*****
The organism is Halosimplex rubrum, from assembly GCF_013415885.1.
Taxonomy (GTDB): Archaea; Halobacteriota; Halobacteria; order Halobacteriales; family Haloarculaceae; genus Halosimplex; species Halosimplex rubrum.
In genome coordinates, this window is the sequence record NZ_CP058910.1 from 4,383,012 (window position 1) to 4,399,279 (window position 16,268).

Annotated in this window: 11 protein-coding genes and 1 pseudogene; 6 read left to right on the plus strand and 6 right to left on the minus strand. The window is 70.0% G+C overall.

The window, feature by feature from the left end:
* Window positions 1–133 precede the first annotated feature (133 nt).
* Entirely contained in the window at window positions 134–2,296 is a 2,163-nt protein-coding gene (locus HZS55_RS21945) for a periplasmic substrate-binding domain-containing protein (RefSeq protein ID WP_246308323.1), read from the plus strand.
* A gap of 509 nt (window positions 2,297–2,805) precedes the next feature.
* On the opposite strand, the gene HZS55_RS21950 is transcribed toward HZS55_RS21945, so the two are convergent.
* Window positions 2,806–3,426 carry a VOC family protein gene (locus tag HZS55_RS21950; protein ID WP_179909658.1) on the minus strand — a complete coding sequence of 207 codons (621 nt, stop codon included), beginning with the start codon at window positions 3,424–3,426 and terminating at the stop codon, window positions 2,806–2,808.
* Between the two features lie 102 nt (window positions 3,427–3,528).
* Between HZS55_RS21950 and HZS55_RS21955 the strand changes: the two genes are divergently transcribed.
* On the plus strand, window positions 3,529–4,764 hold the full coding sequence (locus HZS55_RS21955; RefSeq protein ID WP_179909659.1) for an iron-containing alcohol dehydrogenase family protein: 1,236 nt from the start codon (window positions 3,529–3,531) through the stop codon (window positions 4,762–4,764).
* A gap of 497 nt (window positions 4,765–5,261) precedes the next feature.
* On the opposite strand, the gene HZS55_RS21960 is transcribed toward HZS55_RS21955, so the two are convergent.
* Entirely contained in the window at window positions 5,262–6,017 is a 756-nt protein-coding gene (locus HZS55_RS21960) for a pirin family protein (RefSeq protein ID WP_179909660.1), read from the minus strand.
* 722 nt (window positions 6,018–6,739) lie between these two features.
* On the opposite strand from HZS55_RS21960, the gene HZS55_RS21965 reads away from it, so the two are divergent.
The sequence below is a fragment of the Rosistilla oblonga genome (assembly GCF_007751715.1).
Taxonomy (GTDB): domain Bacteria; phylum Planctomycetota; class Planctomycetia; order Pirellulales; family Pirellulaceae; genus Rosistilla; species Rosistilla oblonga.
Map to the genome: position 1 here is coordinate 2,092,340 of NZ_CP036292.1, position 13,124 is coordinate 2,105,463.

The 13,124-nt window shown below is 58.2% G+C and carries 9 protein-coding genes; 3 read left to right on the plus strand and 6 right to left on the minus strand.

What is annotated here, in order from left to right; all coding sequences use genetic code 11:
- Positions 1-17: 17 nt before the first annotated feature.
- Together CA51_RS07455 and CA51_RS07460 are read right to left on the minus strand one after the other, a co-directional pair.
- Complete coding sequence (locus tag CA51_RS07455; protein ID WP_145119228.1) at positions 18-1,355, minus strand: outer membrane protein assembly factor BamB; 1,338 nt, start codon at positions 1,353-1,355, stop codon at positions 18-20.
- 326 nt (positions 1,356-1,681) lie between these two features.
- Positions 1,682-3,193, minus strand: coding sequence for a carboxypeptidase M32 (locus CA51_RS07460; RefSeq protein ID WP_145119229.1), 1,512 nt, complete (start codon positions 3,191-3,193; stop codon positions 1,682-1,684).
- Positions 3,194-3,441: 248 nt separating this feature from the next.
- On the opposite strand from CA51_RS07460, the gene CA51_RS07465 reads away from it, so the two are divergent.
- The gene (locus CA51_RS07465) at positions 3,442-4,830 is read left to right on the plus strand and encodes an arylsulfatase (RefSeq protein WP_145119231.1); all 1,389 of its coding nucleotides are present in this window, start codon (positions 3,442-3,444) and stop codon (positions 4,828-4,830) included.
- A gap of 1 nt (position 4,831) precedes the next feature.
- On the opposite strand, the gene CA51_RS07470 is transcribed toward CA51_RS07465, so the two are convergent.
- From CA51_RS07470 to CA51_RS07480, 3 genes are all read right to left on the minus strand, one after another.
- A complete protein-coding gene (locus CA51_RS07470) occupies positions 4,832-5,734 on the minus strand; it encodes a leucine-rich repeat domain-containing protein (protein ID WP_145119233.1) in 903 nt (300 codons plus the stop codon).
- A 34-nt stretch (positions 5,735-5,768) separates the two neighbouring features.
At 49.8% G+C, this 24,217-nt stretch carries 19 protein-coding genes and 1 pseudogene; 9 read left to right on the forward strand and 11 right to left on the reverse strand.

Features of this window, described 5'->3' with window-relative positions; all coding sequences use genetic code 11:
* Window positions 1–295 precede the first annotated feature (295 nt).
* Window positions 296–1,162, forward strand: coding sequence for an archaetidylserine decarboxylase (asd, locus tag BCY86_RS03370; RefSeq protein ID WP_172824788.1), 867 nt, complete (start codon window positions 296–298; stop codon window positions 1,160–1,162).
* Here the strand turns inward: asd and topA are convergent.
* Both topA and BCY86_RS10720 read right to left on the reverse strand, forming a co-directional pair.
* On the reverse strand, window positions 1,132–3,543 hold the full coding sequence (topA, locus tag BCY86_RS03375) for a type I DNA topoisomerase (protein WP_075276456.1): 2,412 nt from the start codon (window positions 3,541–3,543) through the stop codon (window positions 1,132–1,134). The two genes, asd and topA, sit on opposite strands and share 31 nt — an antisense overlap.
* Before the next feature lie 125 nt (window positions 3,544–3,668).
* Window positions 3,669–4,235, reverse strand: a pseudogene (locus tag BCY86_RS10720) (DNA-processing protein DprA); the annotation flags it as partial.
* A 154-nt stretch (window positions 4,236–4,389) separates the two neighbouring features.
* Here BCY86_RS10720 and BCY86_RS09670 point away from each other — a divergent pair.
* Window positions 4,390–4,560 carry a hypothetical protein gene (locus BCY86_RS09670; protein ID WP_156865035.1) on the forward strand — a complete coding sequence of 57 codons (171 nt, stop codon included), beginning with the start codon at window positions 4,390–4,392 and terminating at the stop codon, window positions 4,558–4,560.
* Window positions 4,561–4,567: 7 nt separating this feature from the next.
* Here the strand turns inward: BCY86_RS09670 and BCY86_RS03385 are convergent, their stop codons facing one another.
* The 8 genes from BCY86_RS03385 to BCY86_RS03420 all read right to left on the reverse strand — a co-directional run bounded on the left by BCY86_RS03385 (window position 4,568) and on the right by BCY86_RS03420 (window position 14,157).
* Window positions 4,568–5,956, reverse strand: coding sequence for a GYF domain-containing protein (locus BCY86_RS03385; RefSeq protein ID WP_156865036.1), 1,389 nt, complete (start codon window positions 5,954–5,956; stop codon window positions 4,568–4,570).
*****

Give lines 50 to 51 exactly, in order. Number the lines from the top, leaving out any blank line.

* Here the strand turns inward: BCY86_RS09670 and BCY86_RS03385 are convergent, their stop codons facing one another.
* The 8 genes from BCY86_RS03385 to BCY86_RS03420 all read right to left on the reverse strand — a co-directional run bounded on the left by BCY86_RS03385 (window position 4,568) and on the right by BCY86_RS03420 (window position 14,157).